As befits the home of tartan and whiskey simple definitions don’t really suit Scotland. Cliched images of the place abound – postcards of wee Highland terriers, tartan tins of shortbread, ranks of diamond-patterned golf jerseys … and they drive many Scots to apoplexy. And yet Scotland has a habit of delivering on its classic images: in some parts ruined castles really do perch on just about every hilltop, in summer the glens inevitably turn purple with heather and if you end up in a village on gala day you just might bump into a formation of bagpipers marching down the street.
Naturally, the tourist industry tends to play up Scotland’s heritage, but beyond the nostalgia lies a modern, dynamic nation. Oil and nanotechnology now matter more to the Scottish economy than fishing or Harris tweed. Edinburgh still has its medieval Royal Mile, but just as many folk are drawn by its nightclubs and modern restaurants, while out in the Hebrides, the locals are more likely to be building websites than shearing sheep. The Highland huntin’ shootin’ fishin’ set are these days outnumbered by mountain-bikers and wide-eyed whale-watchers. Outdoor music festivals will draw thousands of revellers, but just as popular as the pop stars on the main stage will be the folk band rocking the ceilidh tent with accordions and an electric fiddle.
Venerable, dramatic EDINBURGH, the showcase capital of Scotland, is a historic, cosmopolitan and cultured city. The setting is wonderfully striking: perched on a series of extinct volcanoes and rocky crags which rise from the generally flat landscape of the Lothians, with the sheltered shoreline of the Firth of Forth to the north.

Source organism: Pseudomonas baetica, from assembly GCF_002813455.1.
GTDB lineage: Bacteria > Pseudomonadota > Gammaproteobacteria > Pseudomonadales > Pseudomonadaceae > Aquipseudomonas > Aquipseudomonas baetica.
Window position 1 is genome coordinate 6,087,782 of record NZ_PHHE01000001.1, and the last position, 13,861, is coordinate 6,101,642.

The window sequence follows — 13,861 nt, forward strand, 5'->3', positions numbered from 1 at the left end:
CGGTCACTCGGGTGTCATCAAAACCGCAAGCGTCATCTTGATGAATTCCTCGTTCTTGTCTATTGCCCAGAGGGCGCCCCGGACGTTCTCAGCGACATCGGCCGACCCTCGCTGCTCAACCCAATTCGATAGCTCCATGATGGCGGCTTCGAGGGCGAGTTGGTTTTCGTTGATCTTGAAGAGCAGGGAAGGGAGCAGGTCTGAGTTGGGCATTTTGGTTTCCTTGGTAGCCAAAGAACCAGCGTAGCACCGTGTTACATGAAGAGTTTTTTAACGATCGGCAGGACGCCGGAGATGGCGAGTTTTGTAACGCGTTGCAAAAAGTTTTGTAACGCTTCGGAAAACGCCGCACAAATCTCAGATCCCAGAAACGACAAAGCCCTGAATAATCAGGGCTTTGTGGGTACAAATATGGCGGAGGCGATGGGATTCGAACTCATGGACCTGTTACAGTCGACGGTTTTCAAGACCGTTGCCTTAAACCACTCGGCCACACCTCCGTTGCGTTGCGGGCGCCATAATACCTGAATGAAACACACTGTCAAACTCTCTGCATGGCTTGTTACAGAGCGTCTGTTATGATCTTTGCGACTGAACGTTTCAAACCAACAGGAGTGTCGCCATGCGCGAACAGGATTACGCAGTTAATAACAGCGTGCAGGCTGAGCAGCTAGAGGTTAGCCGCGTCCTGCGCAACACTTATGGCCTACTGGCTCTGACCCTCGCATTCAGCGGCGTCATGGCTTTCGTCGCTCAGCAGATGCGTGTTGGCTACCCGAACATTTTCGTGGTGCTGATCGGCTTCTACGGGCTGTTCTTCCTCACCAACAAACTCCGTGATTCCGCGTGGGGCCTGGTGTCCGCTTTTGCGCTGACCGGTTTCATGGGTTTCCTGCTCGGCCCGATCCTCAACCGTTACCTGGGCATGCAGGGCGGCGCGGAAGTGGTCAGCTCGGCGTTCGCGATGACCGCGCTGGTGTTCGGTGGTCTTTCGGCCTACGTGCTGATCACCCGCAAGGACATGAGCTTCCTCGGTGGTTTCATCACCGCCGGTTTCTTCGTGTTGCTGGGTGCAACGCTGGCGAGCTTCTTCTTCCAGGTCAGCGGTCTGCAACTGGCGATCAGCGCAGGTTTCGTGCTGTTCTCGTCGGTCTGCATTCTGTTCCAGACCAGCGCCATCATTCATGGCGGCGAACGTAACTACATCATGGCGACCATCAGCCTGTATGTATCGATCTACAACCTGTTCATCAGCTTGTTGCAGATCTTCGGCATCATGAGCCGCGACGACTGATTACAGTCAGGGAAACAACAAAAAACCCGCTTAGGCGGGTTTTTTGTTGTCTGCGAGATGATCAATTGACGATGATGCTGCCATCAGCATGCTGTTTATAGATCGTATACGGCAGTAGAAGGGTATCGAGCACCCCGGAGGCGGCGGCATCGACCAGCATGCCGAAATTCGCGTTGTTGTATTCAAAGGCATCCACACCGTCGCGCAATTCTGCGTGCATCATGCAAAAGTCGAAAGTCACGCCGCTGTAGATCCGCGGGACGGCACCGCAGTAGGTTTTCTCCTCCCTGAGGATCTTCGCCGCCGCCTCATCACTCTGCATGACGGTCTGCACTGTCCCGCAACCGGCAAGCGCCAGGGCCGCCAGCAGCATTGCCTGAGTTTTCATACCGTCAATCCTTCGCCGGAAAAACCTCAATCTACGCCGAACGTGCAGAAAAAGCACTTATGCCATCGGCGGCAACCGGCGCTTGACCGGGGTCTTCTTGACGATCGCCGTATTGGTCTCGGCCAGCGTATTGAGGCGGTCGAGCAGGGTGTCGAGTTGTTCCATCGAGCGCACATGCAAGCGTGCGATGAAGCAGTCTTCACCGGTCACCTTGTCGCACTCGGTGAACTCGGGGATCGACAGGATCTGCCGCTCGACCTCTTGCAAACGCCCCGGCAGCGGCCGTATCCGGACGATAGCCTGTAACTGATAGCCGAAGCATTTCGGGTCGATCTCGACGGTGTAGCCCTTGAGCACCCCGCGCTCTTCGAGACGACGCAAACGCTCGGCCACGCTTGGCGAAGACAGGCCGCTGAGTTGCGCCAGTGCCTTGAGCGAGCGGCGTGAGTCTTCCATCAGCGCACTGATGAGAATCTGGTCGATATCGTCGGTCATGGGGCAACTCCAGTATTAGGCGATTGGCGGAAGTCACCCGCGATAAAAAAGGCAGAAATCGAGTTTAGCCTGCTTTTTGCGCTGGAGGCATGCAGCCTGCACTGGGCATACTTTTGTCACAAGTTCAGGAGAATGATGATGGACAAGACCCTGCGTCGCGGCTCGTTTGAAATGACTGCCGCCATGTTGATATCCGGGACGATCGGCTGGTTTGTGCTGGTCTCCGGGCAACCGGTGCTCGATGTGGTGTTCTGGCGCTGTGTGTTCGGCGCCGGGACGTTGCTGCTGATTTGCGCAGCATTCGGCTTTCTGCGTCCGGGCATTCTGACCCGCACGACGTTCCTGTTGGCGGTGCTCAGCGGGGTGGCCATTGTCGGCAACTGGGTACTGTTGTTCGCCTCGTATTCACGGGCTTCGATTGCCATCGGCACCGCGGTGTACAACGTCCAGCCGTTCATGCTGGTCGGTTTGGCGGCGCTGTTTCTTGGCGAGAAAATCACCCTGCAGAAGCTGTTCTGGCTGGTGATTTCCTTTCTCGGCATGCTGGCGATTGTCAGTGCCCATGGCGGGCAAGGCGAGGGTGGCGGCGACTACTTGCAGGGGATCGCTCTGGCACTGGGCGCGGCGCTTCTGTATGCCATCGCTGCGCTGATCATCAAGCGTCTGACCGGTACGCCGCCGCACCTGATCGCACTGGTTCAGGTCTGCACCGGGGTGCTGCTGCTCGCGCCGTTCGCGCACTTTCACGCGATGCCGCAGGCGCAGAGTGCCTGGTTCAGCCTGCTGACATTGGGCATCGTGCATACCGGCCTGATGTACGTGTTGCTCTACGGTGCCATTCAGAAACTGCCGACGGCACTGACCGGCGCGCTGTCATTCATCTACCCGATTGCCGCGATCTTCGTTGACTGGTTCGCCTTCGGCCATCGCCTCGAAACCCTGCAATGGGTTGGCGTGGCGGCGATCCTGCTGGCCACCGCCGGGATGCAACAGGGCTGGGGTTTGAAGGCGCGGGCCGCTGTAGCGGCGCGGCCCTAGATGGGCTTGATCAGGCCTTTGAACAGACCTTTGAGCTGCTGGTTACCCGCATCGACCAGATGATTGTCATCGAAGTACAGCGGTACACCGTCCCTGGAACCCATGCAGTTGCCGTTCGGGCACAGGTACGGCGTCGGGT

The summer months of June, July and August are Scotland’s high season, with local school holidays making July and early August the busiest period. While the locals celebrate a single day of bright sunshine as “glorious”, the weather at this time is, at best, unpredictable; however, days are generally mild or warm and, most importantly, long, with daylight lingering until 9pm or later. May and September frequently throw up weather every bit as good as, if not better than, the months of high summer. You’re less likely to encounter crowds or struggle to find somewhere to stay, and the mild temperatures combined with the changing colours of nature mean both are great for outdoor activities, particularly hiking. The spring and autumn months of April and October bracket the season for many parts of rural Scotland. A large number of attractions, tourist offices and guesthouses often open for business on Easter weekend and shut up shop after the school half-term in mid-October. Winter days, from November through to March, occasionally crisp and bright, are more often cold, gloomy and all too brief.
Photo by shadowgate on Flickr